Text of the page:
The crawlspace under our house has a tendency to get a bit muddy when the rains are heavy and then dry up a few days later. When the rains are especially hard water will collect in a pit in the crawlspace and I have to go in with a wet vac to clear out the puddle that has formed.

I've had this explained to me by a contractor as the high water table which comes and goes with the tide (I live in Berkeley, CA) and not something to worry about. Other contractors are pointed it out as a concern. Our neighbors have a sump pump to keep their basement dry.

How do I know if I need a sump pump? What are the risks of not getting one right away? How hard is it to install myself? The house is 100 years old, I assume it's been standing this whole time without one.

2 Answers 2


A sump is easy enough to install DIY. You need a precast concrete sump well (mostly to keep muck out of the pump,and keep the float switch clear), a pump, a place to dump the water to, and a GFCI electrical outlet. In general the water needs to dump outside, not to a sewer.

In Berkeley CA you likely have heavy clay soils that don't drain quickly. The tides seem an unlikely source of your problem.

As to effect on the home: wet soil expands somewhat compared to dry soil. If only part of the crawl gets wet, that can create differential stresses on the foundation, leading to uneven settling and cracking.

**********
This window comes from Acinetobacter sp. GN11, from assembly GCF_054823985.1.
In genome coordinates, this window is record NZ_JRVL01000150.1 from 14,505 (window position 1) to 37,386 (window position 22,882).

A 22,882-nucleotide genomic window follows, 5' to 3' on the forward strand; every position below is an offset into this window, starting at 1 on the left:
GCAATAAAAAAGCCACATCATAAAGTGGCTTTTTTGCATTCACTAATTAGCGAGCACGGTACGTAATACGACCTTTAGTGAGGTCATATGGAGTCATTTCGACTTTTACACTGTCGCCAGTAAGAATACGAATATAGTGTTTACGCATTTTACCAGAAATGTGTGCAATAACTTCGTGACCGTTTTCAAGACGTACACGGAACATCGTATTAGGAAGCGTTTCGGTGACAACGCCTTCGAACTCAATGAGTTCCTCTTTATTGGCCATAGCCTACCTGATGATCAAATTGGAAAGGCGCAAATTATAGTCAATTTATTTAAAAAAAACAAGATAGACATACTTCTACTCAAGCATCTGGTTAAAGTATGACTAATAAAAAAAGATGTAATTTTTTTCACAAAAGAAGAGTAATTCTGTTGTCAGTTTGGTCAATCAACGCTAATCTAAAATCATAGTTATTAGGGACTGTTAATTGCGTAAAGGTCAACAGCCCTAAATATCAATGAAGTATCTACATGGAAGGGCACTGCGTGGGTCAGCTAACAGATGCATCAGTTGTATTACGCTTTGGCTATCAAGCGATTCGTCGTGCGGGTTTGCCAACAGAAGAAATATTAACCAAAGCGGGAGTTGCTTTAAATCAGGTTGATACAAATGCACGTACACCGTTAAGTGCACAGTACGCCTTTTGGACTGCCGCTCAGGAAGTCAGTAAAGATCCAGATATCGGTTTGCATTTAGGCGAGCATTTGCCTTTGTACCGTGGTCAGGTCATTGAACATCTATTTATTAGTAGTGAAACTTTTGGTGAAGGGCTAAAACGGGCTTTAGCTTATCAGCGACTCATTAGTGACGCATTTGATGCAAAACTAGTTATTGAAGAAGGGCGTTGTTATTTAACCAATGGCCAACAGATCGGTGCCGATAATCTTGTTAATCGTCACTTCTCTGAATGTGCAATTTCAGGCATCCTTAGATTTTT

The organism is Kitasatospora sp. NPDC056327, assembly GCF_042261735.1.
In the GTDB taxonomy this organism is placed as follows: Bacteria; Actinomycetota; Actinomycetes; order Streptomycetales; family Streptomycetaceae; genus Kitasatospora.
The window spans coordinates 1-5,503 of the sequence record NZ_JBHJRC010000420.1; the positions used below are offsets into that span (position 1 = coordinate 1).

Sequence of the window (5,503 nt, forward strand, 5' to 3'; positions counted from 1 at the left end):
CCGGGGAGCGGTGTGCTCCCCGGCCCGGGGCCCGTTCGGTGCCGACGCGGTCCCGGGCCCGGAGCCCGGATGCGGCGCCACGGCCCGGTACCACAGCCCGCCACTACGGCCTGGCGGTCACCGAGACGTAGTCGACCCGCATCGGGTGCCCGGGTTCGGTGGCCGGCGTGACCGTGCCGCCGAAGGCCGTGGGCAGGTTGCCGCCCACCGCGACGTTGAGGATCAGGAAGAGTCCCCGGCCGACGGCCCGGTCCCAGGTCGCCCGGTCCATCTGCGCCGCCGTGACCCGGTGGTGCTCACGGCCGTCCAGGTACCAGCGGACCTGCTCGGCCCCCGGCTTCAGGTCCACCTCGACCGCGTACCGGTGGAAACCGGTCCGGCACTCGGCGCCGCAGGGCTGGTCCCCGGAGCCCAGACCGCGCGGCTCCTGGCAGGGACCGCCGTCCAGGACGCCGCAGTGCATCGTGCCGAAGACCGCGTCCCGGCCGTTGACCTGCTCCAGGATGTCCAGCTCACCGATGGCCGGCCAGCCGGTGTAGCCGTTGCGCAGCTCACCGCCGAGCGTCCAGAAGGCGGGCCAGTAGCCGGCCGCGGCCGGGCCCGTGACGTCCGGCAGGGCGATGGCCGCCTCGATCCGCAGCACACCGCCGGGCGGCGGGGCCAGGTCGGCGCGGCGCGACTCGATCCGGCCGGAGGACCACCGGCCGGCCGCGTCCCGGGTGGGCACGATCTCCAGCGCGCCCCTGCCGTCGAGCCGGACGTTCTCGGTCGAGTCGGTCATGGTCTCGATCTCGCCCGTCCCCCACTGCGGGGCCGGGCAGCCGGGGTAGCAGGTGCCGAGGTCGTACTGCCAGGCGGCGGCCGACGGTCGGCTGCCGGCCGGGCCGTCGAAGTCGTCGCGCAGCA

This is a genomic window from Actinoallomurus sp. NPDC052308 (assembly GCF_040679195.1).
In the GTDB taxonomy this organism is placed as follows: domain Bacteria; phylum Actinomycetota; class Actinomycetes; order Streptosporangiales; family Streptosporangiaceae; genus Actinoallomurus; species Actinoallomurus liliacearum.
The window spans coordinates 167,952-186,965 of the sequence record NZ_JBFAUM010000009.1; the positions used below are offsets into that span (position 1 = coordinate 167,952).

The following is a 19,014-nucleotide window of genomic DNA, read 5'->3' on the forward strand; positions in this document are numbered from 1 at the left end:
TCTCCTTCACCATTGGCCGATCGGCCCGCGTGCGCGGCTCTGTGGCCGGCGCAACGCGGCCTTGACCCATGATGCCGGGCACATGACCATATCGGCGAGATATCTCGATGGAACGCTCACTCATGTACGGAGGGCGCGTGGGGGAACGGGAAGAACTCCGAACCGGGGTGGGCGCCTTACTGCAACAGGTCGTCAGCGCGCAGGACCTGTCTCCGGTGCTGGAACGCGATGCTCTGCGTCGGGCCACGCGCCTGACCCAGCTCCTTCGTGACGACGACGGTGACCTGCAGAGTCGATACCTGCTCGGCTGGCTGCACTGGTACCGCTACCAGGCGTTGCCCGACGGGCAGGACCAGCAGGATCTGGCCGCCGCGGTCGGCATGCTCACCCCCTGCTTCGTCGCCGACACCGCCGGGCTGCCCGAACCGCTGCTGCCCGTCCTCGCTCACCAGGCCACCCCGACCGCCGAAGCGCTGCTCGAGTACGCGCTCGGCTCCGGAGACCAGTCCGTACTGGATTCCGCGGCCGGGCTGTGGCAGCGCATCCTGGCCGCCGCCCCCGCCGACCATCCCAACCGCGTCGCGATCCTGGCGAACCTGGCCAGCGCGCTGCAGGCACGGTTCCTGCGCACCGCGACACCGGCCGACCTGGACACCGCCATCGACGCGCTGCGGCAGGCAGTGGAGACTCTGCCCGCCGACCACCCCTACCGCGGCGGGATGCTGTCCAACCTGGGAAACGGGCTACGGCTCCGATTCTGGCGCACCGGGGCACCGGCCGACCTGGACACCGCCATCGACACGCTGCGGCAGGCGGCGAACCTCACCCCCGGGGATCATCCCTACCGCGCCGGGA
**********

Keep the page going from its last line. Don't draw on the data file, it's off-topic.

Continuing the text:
The problem can also be solved with perimeter drains, keeping the water outside in the first place.

One issue you'll face is it's hard to find a good quality sump pump that has low capacity. The smaller (capacity) pumps tend to be cheaper (quality) pumps.

  • 1
    It sounds like you're suggesting the water is probably coming from an outside source? If so then I should be taking a closer look at how the gutters are draining around the house? Is the high water table explanation likely?
    – Jeff Wu
    May 4, 2014 at 21:08
  • 1
    Berkeley has clay soils and often high water tables. Dig a hole to find your local water table. But given that you have rain based event, you likely have a surface water contribution to the issue.
    – Bryce
    May 4, 2014 at 23:11

It sure seems to me that a sump pump would be a good idea, especially if you don't want to keep drying it with a wet vac. I am assuming the pit you speak of is of some solid material, not just a hole in the dirt?

A sump pump is pretty easy to install. A small one with a built in float connected to some tubing running out of the crawl space would do the trick. You just need to supply some electricity, set the pump on the bottom of the pit, connect the hose/tubing and your basically done. It will work automatically when the water raises the float.

  • The pit is a 2 foot deep excavated pit in the dirt. It's about 6x6 in area.
    – Jeff Wu
    May 4, 2014 at 21:06
  • You would need to line the bottom of the pit with brick, patio block or crushed stone so the pump won't suck up mud and foul the impellers in the pump. May 5, 2014 at 10:14

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